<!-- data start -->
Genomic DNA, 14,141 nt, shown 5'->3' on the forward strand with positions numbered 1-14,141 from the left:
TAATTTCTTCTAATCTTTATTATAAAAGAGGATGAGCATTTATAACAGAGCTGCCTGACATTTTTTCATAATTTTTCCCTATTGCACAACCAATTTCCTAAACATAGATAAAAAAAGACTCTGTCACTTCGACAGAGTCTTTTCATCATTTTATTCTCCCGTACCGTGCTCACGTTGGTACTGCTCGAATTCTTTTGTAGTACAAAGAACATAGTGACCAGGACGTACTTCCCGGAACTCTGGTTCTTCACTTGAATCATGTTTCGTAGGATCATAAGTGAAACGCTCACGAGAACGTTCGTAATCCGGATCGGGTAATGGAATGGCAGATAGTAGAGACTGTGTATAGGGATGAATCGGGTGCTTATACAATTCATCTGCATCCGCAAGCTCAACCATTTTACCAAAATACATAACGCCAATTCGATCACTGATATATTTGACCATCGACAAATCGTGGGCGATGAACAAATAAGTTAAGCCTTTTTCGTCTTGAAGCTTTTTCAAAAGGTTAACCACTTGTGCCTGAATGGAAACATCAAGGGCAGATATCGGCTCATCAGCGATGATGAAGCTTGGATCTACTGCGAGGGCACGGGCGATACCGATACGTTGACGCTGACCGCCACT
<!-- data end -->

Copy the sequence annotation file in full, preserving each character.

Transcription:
Genomic DNA, 14,141 nt, shown 5'->3' on the forward strand with positions numbered 1-14,141 from the left:
TAATTTCTTCTAATCTTTATTATAAAAGAGGATGAGCATTTATAACAGAGCTGCCTGACATTTTTTCATAATTTTTCCCTATTGCACAACCAATTTCCTAAACATAGATAAAAAAAGACTCTGTCACTTCGACAGAGTCTTTTCATCATTTTATTCTCCCGTACCGTGCTCACGTTGGTACTGCTCGAATTCTTTTGTAGTACAAAGAACATAGTGACCAGGACGTACTTCCCGGAACTCTGGTTCTTCACTTGAATCATGTTTCGTAGGATCATAAGTGAAACGCTCACGAGAACGTTCGTAATCCGGATCGGGTAATGGAATGGCAGATAGTAGAGACTGTGTATAGGGATGAATCGGGTGCTTATACAATTCATCTGCATCCGCAAGCTCAACCATTTTACCAAAATACATAACGCCAATTCGATCACTGATATATTTGACCATCGACAAATCGTGGGCGATGAACAAATAAGTTAAGCCTTTTTCGTCTTGAAGCTTTTTCAAAAGGTTAACCACTTGTGCCTGAATGGAAACATCAAGGGCAGATATCGGCTCATCAGCGATGATGAAGCTTGGATCTACTGCGAGGGCACGGGCGATACCGATACGTTGACGCTGACCGCCACT